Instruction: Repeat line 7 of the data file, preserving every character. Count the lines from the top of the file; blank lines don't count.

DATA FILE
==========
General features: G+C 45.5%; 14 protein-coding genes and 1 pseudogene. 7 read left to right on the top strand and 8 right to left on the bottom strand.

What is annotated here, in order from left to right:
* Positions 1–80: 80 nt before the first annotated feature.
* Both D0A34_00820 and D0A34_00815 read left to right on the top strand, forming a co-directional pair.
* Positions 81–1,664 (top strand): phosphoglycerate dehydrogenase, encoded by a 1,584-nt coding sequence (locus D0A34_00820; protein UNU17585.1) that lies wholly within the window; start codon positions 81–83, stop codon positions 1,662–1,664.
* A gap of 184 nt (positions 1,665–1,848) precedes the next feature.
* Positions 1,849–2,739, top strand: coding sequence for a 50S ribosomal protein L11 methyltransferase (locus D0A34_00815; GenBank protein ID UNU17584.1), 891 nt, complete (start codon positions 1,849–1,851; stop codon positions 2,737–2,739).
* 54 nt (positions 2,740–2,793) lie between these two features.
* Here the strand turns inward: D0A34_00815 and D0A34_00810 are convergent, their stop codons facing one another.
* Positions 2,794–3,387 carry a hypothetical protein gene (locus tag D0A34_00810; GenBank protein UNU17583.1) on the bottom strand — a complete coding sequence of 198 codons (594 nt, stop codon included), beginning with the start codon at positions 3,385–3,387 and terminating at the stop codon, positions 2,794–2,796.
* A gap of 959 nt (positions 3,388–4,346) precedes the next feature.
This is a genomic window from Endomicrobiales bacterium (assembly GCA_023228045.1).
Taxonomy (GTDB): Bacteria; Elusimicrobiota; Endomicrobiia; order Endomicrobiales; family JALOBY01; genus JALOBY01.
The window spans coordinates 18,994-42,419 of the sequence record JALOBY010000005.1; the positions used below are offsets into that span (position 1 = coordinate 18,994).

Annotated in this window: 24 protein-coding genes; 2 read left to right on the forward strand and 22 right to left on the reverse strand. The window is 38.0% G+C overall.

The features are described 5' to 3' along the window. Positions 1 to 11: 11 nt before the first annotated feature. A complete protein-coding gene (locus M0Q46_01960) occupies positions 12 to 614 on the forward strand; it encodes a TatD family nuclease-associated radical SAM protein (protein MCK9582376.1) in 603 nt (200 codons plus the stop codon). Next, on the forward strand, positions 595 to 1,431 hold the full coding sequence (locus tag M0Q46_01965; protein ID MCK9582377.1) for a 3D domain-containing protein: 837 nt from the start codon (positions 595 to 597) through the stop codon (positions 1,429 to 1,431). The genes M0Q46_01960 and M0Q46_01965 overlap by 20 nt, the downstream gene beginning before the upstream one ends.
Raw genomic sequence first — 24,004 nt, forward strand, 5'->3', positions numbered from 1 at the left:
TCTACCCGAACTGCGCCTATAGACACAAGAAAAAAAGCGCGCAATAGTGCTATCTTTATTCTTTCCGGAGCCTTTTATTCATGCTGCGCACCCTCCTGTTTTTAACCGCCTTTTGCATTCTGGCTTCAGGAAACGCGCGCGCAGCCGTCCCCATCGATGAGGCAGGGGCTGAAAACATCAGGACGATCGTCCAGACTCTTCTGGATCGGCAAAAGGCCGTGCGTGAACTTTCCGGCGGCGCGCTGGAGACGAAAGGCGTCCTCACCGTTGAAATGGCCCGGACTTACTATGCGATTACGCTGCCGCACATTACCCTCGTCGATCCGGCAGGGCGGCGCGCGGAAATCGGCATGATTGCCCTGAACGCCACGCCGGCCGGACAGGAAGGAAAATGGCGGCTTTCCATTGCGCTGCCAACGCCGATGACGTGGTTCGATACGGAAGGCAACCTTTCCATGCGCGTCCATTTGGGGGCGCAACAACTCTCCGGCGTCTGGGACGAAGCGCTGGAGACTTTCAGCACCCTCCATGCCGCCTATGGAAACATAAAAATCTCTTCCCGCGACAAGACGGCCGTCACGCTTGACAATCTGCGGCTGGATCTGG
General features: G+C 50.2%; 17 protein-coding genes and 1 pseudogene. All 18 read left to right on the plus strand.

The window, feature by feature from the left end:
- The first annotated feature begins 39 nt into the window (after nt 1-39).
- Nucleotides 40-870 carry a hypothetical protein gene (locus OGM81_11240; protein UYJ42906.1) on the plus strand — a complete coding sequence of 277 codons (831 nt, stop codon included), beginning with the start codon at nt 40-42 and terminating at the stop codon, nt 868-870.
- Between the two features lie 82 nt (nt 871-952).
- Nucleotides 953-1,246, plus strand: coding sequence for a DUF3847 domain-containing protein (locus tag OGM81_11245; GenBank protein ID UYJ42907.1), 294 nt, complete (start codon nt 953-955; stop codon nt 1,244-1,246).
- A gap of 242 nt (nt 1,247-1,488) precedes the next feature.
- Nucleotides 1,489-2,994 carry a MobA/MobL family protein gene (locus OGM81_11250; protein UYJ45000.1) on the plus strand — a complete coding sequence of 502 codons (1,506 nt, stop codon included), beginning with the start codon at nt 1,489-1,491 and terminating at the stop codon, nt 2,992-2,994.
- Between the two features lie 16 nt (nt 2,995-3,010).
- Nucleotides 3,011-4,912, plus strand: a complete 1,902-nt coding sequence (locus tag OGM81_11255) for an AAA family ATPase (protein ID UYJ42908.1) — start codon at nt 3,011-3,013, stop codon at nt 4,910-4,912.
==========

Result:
* Positions 1,849–2,739, top strand: coding sequence for a 50S ribosomal protein L11 methyltransferase (locus D0A34_00815; GenBank protein ID UNU17584.1), 891 nt, complete (start codon positions 1,849–1,851; stop codon positions 2,737–2,739).